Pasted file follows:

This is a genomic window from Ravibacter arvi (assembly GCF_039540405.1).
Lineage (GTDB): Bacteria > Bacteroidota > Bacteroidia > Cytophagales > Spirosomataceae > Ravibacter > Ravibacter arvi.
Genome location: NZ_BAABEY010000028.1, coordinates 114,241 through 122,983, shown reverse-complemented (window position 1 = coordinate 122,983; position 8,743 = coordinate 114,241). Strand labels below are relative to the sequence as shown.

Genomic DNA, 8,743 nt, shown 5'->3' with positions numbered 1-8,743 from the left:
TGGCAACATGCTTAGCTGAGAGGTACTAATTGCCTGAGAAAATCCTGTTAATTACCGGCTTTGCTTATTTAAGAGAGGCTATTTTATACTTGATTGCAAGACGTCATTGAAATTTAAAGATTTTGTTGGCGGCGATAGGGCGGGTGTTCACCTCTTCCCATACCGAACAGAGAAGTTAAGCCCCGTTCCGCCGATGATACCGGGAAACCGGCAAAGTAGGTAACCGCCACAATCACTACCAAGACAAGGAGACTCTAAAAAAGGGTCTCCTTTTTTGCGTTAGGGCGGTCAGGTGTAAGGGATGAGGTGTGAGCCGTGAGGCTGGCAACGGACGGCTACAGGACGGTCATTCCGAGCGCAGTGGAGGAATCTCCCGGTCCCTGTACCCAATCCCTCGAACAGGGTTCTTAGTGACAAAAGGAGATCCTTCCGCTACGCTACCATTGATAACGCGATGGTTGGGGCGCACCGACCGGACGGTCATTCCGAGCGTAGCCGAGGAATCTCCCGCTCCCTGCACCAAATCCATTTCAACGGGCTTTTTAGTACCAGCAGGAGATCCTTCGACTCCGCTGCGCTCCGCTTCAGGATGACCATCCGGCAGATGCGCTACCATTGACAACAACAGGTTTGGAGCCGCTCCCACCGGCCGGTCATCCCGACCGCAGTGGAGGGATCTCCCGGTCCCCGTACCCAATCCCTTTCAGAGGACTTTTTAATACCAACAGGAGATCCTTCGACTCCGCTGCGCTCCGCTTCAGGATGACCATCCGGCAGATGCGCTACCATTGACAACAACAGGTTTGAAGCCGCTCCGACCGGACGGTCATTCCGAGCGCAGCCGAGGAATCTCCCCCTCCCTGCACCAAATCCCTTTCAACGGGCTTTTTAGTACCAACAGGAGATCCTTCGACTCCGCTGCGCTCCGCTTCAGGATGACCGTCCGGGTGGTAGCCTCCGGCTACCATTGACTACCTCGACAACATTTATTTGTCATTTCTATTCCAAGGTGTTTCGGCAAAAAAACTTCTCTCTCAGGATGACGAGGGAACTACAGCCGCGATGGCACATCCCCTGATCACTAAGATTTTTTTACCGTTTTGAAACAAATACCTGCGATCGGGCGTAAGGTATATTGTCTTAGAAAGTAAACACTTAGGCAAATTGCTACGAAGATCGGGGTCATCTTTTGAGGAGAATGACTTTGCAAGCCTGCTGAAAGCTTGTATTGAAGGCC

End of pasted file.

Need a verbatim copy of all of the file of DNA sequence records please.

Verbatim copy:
This is a genomic window from Ravibacter arvi (assembly GCF_039540405.1).
Lineage (GTDB): Bacteria > Bacteroidota > Bacteroidia > Cytophagales > Spirosomataceae > Ravibacter > Ravibacter arvi.
Genome location: NZ_BAABEY010000028.1, coordinates 114,241 through 122,983, shown reverse-complemented (window position 1 = coordinate 122,983; position 8,743 = coordinate 114,241). Strand labels below are relative to the sequence as shown.

Genomic DNA, 8,743 nt, shown 5'->3' with positions numbered 1-8,743 from the left:
TGGCAACATGCTTAGCTGAGAGGTACTAATTGCCTGAGAAAATCCTGTTAATTACCGGCTTTGCTTATTTAAGAGAGGCTATTTTATACTTGATTGCAAGACGTCATTGAAATTTAAAGATTTTGTTGGCGGCGATAGGGCGGGTGTTCACCTCTTCCCATACCGAACAGAGAAGTTAAGCCCCGTTCCGCCGATGATACCGGGAAACCGGCAAAGTAGGTAACCGCCACAATCACTACCAAGACAAGGAGACTCTAAAAAAGGGTCTCCTTTTTTGCGTTAGGGCGGTCAGGTGTAAGGGATGAGGTGTGAGCCGTGAGGCTGGCAACGGACGGCTACAGGACGGTCATTCCGAGCGCAGTGGAGGAATCTCCCGGTCCCTGTACCCAATCCCTCGAACAGGGTTCTTAGTGACAAAAGGAGATCCTTCCGCTACGCTACCATTGATAACGCGATGGTTGGGGCGCACCGACCGGACGGTCATTCCGAGCGTAGCCGAGGAATCTCCCGCTCCCTGCACCAAATCCATTTCAACGGGCTTTTTAGTACCAGCAGGAGATCCTTCGACTCCGCTGCGCTCCGCTTCAGGATGACCATCCGGCAGATGCGCTACCATTGACAACAACAGGTTTGGAGCCGCTCCCACCGGCCGGTCATCCCGACCGCAGTGGAGGGATCTCCCGGTCCCCGTACCCAATCCCTTTCAGAGGACTTTTTAATACCAACAGGAGATCCTTCGACTCCGCTGCGCTCCGCTTCAGGATGACCATCCGGCAGATGCGCTACCATTGACAACAACAGGTTTGAAGCCGCTCCGACCGGACGGTCATTCCGAGCGCAGCCGAGGAATCTCCCCCTCCCTGCACCAAATCCCTTTCAACGGGCTTTTTAGTACCAACAGGAGATCCTTCGACTCCGCTGCGCTCCGCTTCAGGATGACCGTCCGGGTGGTAGCCTCCGGCTACCATTGACTACCTCGACAACATTTATTTGTCATTTCTATTCCAAGGTGTTTCGGCAAAAAAACTTCTCTCTCAGGATGACGAGGGAACTACAGCCGCGATGGCACATCCCCTGATCACTAAGATTTTTTTACCGTTTTGAAACAAATACCTGCGATCGGGCGTAAGGTATATTGTCTTAGAAAGTAAACACTTAGGCAAATTGCTACGAAGATCGGGGTCATCTTTTGAGGAGAATGACTTTGCAAGCCTGCTGAAAGCTTGTATTGAAGGCC